Medicare Part A (Hospital Insurance) Coverage

Medicare Part A will pay for most of the costs of your hospital stay, after you pay the Part A deductible.

By , Attorney · UC Law San Francisco

Medicare Part A is also called "hospital insurance," and it covers most of the cost of care when you're at a hospital or skilled nursing facility as an inpatient. Medicare Part A also covers hospice services. For most people over 65, Medicare Part A is free.

The following frequently asked questions give you an idea of what Medicare Part A pays for, and does not pay for, during your stay in a participating hospital. However, even when Part A covers a cost, there are significant financial limitations on the length of coverage, as you'll see below.

What Does Medicare Part A Cover?

When you're admitted to a hospital or skilled nursing facility, Medicare Part A hospital insurance will cover the following for a certain amount of time:

  • a semi-private room (two to four beds per room), or a private room if medically necessary
  • all meals, including special, medically required diets
  • regular nursing services
  • special care units, such as intensive care and coronary care
  • drugs, medical supplies, and appliances furnished by the facility, such as casts, splints, wheelchair; also, outpatient drugs and medical supplies if they permit you to leave the hospital sooner
  • hospital lab tests, X-rays, and radiation treatment billed by the hospital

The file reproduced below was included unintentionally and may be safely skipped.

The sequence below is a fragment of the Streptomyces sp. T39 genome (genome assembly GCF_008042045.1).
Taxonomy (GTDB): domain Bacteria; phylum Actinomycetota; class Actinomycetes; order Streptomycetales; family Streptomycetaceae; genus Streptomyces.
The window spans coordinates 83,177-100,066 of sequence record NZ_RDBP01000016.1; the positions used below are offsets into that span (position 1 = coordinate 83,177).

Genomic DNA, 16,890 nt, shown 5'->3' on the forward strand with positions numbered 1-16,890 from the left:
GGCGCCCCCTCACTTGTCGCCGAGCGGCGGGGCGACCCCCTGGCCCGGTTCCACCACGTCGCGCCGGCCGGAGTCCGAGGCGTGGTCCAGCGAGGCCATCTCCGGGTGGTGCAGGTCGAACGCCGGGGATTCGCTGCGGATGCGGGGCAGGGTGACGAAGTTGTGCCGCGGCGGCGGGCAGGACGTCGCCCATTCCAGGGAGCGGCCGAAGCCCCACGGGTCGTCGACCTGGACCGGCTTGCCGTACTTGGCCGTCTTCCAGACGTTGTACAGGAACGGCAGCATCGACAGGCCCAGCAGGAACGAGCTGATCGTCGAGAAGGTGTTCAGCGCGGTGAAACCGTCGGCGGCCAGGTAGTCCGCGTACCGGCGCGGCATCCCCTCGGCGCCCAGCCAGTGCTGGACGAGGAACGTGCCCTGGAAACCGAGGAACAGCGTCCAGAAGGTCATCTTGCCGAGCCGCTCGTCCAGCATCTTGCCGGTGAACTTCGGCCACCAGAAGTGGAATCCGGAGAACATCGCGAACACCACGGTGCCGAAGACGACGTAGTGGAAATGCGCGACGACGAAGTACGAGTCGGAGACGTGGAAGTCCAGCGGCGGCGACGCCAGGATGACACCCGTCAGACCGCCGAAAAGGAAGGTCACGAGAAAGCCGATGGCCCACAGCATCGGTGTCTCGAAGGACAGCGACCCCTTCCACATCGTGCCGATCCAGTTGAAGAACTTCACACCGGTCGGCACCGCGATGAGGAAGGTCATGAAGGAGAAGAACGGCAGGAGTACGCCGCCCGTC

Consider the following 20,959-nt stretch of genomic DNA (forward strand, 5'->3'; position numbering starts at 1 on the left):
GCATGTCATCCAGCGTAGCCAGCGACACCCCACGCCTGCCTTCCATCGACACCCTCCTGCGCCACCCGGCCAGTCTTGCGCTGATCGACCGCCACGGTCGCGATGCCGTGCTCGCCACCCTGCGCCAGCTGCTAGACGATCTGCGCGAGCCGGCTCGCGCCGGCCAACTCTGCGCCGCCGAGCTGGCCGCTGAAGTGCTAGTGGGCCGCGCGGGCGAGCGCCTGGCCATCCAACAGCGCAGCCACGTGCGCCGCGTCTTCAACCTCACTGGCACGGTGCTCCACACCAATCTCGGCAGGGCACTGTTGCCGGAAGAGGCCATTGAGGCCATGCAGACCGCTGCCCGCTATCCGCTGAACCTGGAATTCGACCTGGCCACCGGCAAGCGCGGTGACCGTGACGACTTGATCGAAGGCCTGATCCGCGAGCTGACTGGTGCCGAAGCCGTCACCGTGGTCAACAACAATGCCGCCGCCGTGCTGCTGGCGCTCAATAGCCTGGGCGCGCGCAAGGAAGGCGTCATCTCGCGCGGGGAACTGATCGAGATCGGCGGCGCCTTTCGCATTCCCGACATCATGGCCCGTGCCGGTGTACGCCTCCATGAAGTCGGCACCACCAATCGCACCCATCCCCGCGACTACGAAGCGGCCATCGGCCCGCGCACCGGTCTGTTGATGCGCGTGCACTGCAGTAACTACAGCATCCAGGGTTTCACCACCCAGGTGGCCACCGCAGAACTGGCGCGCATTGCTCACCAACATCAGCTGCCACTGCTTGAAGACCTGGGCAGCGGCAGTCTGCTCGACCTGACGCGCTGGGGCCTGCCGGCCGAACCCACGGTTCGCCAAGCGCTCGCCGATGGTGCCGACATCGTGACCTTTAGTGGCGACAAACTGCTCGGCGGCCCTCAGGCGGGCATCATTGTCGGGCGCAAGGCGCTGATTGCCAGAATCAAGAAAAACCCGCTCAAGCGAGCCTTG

• operating and recovery room costs
  • blood transfusions (you pay for the first three pints of blood, unless you arrange to have them replaced by an outside donation of blood to the hospital), and
  • rehabilitation services, such as physical therapy, occupational therapy, and speech pathology, that are provided while you're in the hospital.

What Isn't Covered by Medicare Part A?

Medicare Part A hospital insurance doesn't cover:

  • personal convenience items such as television, radio, or telephone
  • private duty nurses
  • a private room when not medically necessary, or
  • the first three pints of blood during a transfusion.

How Much Does Medicare Pay for You to Stay in a Hospital?

Medicare doesn't cover 100% of hospital bills. Medicare Part A pays only certain amounts of a hospital bill for any one "spell of illness." And for each spell of illness, you must pay a deductible before Medicare will pay anything. In 2024, the hospital insurance deductible is $1,632.

For the first 60 days you're an inpatient in a hospital, Part A hospital insurance pays all of the cost of covered services (after you pay the deductible).

After your 60th day in the hospital, each day you must pay what's called a "coinsurance amount" toward your covered hospital costs, and Medicare will pay the rest of the covered costs. Here's what you'll pay in 2024: